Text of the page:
Chapter

The Apostle Paul in Fourth‐Century Roman Art

Stephen Andrew Cooper

in Marius Victorinus' Commentary on Galatians

Published in print March 2005 | ISBN: 9780198270270
Published online February 2006 | e-ISBN: 9780191603396 | DOI: http://dx.doi.org/10.1093/0198270275.003.0003

Series: Oxford Early Christian Studies

The Apostle Paul in Fourth‐Century Roman Art

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This chapter traces the development of the first hundred years of Pauline iconography in all media (sarcophagi, catacomb frescos, church mosaics, small objets d ’art). Particular attention is paid to the variety of ternary scenes featuring the apostles Peter and Paul flanking Christ. The various depictions of Christ (denominated Christus magister and traditio legis) in the scenes with his chief apostles are correlated to the verbal portraits of Paul, and his relation to Christ evident in the early commentaries on the Pauline epistles. Victorinus presents Paul as a direct recipient of Christ’s revelation, and thus as a prime authority in matter of both doctrine and morals; such an understanding of Paul is also suggested by the depictions of Christ with Paul which become common after the mid-point of the fourth century. The development of both Pauline iconography and commentary on the epistles in Rome are shown to be part of the popular piety arising around the various Roman sites claiming the relics of the chief apostles.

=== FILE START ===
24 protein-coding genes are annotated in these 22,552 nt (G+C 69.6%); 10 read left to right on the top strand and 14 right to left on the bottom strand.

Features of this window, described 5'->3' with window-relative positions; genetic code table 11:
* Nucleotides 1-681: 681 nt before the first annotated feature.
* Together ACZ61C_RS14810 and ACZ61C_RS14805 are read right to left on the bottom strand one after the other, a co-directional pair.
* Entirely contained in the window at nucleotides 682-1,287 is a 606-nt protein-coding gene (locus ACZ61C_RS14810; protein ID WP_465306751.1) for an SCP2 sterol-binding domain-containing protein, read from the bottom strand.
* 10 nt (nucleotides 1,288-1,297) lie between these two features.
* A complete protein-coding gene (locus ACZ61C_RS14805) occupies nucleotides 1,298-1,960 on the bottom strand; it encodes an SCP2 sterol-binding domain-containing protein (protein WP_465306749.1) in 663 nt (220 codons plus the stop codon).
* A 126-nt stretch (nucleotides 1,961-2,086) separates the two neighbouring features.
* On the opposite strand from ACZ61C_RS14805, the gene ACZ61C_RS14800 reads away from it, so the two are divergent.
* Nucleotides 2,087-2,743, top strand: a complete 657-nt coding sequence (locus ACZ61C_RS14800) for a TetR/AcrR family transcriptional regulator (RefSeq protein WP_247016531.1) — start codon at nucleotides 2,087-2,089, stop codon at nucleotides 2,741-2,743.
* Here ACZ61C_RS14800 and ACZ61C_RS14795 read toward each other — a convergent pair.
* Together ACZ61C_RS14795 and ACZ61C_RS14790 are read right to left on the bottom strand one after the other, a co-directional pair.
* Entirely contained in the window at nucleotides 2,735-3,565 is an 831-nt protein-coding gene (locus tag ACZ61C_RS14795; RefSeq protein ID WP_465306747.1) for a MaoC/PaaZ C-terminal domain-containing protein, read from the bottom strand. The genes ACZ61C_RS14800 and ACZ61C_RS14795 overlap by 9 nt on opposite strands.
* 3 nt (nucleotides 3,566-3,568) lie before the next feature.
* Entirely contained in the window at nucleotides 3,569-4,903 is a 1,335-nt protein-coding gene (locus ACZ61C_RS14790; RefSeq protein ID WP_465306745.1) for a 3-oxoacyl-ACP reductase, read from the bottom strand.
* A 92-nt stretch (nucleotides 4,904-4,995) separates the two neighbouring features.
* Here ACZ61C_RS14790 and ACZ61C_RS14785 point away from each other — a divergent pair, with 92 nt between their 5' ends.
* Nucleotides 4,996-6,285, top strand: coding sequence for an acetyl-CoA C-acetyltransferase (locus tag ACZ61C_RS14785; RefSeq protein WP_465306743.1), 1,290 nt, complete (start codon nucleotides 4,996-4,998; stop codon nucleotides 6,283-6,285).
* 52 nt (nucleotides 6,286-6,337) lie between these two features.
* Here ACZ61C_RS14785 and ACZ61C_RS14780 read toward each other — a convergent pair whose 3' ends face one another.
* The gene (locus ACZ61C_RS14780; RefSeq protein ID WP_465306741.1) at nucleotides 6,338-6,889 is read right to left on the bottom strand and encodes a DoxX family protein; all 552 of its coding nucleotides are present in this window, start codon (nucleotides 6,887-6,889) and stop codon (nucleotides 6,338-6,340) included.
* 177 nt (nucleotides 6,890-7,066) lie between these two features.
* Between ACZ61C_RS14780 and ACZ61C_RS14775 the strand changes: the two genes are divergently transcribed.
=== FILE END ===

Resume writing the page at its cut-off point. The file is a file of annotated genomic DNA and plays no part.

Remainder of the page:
Keywords: Pauline iconography; early Christian art; Via Latina catacomb; Christus magister; traditio legis; portraits; Christ; cult of the apostles; Roman art

Chapter.  23967 words. 

Subjects: Early Christianity

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